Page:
why having a fully functioning (technology) system is critical to stress-free productivity

one of the biggest lessons i learned from david allen’s getting things done (gtd) is about how the human brain handles information and responsibilities.

for better or worse, our brains are designed to help us not forget things. i forget the exact terminology he used for this phenomenon, but almost everyone has experienced it. your brain helping you not forget looks like this: you get an email that requires a response. however, you can’t respond right now because you’re headed into a three hour meeting. you focus on the meeting and then later, on your drive home, you have the “oh shit! i forgot to respond to that email!” moment.

when a task that requires action enters your conscious task processing and doesn’t finish, your subconscious brain holds onto it. this is important because if we could never move things back and forth between these levels of consciousness, we would never get anything done. however, just because a task isn’t in your conscious mind, doesn’t mean it’s not taking up energy. in fact, your brain uses a small amount of energy for each subconscious task it holds onto.

so one not-so-great implication of this great thing your brain does to help you out is use more energy when you have lots of unprocessed tasks.

the other implication of this is that your brain is strategic about when it pushes things back into your conscious mind. basically, your subconscious waits until you are unfocused and seizes the opportunity to interject with one of the many things you need to be doing. many people experience this in the shower or in transit (driving, walking, biking). it can also happen when you settle down to take on a large, important task (starting that big report, taking on a big design task, etc).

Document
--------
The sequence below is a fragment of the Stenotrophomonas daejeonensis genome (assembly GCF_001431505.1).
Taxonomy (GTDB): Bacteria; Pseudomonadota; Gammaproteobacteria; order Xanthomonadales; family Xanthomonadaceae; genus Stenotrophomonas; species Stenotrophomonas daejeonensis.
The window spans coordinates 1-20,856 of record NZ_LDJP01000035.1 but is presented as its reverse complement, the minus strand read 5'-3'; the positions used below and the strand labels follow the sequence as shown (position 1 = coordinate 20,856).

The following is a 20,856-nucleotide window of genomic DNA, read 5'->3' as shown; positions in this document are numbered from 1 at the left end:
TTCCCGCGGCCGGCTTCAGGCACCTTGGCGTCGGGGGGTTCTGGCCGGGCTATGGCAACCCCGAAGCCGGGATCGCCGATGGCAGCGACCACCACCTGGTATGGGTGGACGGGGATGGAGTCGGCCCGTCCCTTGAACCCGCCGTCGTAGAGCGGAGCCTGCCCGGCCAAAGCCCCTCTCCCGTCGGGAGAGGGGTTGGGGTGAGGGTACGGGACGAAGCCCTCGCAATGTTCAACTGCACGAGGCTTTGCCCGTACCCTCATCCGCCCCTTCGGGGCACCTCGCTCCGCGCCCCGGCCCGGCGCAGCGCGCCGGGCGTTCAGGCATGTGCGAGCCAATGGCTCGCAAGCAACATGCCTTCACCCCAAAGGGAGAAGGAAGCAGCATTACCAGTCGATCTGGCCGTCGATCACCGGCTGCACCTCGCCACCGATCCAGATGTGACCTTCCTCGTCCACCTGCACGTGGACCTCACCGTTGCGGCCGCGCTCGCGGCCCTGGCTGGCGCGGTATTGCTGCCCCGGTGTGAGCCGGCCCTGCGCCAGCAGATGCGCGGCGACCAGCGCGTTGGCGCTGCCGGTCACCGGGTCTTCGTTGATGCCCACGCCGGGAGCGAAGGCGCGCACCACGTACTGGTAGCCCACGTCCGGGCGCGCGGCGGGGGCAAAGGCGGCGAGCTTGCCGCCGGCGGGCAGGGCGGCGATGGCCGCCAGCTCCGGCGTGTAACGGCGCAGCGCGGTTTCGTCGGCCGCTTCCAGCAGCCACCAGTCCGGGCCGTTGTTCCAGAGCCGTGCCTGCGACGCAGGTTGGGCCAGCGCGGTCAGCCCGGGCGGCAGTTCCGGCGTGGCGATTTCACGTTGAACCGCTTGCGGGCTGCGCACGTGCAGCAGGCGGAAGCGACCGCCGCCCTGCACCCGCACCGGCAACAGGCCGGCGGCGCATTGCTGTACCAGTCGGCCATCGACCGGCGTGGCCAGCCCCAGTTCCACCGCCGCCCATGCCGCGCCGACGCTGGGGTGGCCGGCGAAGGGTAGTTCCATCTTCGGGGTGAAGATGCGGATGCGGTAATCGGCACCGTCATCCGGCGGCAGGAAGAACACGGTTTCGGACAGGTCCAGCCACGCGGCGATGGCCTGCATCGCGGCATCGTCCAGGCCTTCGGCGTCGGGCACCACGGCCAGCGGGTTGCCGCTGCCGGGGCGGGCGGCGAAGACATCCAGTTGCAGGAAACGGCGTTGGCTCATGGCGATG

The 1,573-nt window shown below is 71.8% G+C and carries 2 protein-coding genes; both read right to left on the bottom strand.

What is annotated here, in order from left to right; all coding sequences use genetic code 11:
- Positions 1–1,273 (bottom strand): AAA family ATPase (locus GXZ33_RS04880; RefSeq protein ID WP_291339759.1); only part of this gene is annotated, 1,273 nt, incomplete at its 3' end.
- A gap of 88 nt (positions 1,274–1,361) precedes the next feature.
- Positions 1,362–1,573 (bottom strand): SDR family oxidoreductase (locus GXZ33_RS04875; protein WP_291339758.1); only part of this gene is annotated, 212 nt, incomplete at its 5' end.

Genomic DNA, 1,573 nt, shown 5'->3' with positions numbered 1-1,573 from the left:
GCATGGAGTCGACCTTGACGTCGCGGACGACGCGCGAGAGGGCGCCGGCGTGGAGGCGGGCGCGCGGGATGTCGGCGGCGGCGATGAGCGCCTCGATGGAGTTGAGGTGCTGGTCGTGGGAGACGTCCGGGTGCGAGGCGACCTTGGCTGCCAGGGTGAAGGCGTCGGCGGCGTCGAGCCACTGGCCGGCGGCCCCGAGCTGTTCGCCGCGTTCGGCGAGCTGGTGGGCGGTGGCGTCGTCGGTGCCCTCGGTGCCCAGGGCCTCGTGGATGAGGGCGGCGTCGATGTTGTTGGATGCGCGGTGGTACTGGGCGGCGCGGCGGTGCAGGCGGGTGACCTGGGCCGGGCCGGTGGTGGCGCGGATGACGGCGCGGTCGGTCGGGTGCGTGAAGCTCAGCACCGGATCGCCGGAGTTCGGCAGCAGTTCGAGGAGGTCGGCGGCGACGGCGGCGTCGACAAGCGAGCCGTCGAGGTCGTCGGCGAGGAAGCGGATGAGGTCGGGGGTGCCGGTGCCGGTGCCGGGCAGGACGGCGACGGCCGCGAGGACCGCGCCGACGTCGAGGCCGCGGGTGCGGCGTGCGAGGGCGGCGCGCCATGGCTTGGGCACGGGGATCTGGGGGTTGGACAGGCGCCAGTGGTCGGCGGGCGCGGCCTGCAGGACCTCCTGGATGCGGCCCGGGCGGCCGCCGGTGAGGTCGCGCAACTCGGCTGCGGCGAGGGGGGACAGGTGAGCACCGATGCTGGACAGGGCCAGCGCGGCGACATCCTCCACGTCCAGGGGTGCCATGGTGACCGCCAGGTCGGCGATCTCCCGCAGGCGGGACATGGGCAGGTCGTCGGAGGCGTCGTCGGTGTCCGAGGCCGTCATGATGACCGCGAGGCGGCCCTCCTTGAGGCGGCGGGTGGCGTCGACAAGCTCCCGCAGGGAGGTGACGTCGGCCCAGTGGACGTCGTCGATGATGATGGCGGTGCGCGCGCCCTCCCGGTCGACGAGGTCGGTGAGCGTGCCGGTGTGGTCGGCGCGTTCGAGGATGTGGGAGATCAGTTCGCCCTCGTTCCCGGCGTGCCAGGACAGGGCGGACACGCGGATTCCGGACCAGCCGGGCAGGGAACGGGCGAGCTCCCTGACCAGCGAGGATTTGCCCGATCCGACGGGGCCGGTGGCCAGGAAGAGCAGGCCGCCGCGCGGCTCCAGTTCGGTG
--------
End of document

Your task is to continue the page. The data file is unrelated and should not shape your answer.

the trouble with this is that this prompting totally wrecks your ability to focus on the task at hand. it undermines your ability to get into flow and that can destroy your productivity.

ok, so those are all the negative consequences of not handling tasks in the moment. but, of course, we can’t respond to everything the moment it enters our consciousness. if we did, we’d forever be responding to urgent things and non-urgent but important things would never get done (and the implications of THAT are dire).

so what’s the solution? you need to placate your subconscious brain such that it lets go of unprocessed tasks. this, in turn, allows you just to use your conscious brain to focus on what’s at hand.

how do you do it? by having/building good personal systems to handle those thoughts. mine systems (heavily influenced by gtd methodology) consists of a comprehensive task management system (which is really just several todo lists), a calendar system, email addresses, and specific protocols about how those three things interact.

i think i’ll take the next few days to explain the different parts of my system and how it all works together. for now, though, i’m WAY over time.